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The contingent army: Employers failing to up-skill vital workforce

John Yates

Employers across the UK are overlooking the training needs of a vital segment of their workforce by failing to provide contingent workers with adequate learning and development opportunities. Contributor John Yates, Group Director, Corporate Learning – City & Guilds Group.

From contractors to freelancers to volunteers – these 1.5 million* workers on non-permanent contracts account for a significant proportion of the UK workforce. And the latest research from City & Guilds Group business Kineo found the contingent workforce is only set to grow. The study, conducted amongst 500 employees and 100 employers in the UK – and a further 6000 employees and 1200 employers globally – found that 84 percent of UK organisations use contingent workers, and 35 percent anticipate that their use of this workforce will increase over the next 3-5 years.

Though the flexibility afforded by these types of roles is attractive, the research suggests contingent workers are missing out on the training benefits available to permanent employees. One in five (20 percent) UK employers doesn’t carry out any training with contingent workers – compared to one in 10 for entry level workers – and businesses report the lowest levels of training effectiveness in this group too; a quarter (24 percent) deem the training for contingent workers ineffective.

And this sentiment was echoed by workers themselves. The research found that contingent workers around the world are the most likely to say that the current training they receive has no impact on their performance at work (24 percent compared to 19 percent for workers on permanent contracts). They are also less aware of the purpose and value of training to both themselves and the organisation (18 percent compared to 23 percent).

John Yates, Group Director – Corporate Learning at City & Guilds Group, comments: “Not only are the skills that businesses need transforming, so is the workforce itself. Contingent working arrangements are on the rise and becoming more important as both employers and employees seek greater flexibility in the face of an uncertain future.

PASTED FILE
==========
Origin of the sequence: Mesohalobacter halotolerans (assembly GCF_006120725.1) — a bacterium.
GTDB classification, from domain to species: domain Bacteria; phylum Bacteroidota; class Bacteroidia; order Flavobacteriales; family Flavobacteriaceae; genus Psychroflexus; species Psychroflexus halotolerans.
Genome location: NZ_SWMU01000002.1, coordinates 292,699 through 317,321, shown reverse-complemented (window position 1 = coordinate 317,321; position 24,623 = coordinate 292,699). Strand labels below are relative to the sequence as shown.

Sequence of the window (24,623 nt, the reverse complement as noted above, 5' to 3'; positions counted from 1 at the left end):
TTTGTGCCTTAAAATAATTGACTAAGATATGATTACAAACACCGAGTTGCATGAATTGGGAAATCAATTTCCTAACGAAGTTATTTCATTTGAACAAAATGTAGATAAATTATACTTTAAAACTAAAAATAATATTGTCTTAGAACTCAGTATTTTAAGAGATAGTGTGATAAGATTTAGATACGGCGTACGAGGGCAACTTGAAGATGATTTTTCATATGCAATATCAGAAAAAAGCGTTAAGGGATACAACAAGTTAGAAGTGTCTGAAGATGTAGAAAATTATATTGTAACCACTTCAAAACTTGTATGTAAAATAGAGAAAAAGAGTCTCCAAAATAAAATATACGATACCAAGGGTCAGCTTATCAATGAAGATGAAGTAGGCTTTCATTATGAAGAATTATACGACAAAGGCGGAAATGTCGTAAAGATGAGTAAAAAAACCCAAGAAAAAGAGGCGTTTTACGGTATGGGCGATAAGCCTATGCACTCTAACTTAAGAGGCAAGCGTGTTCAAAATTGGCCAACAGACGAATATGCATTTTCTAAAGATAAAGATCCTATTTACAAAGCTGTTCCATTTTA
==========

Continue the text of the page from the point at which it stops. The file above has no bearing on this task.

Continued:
“However, our research shows that current workplace training programmes are not catering to this growing workforce – preventing both individuals and organisations from safeguarding their future. For employers, this is especially dangerous where workers aren’t receiving essential training like on-boarding or compliance – leaving them open to commercial and reputational risk. But it also extends to their broader development; in order for any worker to add the most value to their organisation, their skills need to keep up with the pace of change. 

“Organisations that do invest in their contingent workforce will also be more likely to attract high quality workers, and ultimately add more value to the economy by supporting the development of a skilled, productive society.”

Currently, the most common method for developing contingent workers in the UK is on-the-job training (19 percent), yet it’s clear that some employers are aware that their contingent workforce would benefit from alternative forms of L&D. Over a fifth (22 percent) of British businesses say that improved delivery platforms would help, followed by more self-guided / self-service learning (18 percent) and a better blend of on- and offline learning (17 percent). This is echoed by contingent workers across the world, with 68 percent saying that if they had more direct control over the pace of workplace learning or training they would learn new skills more quickly. 

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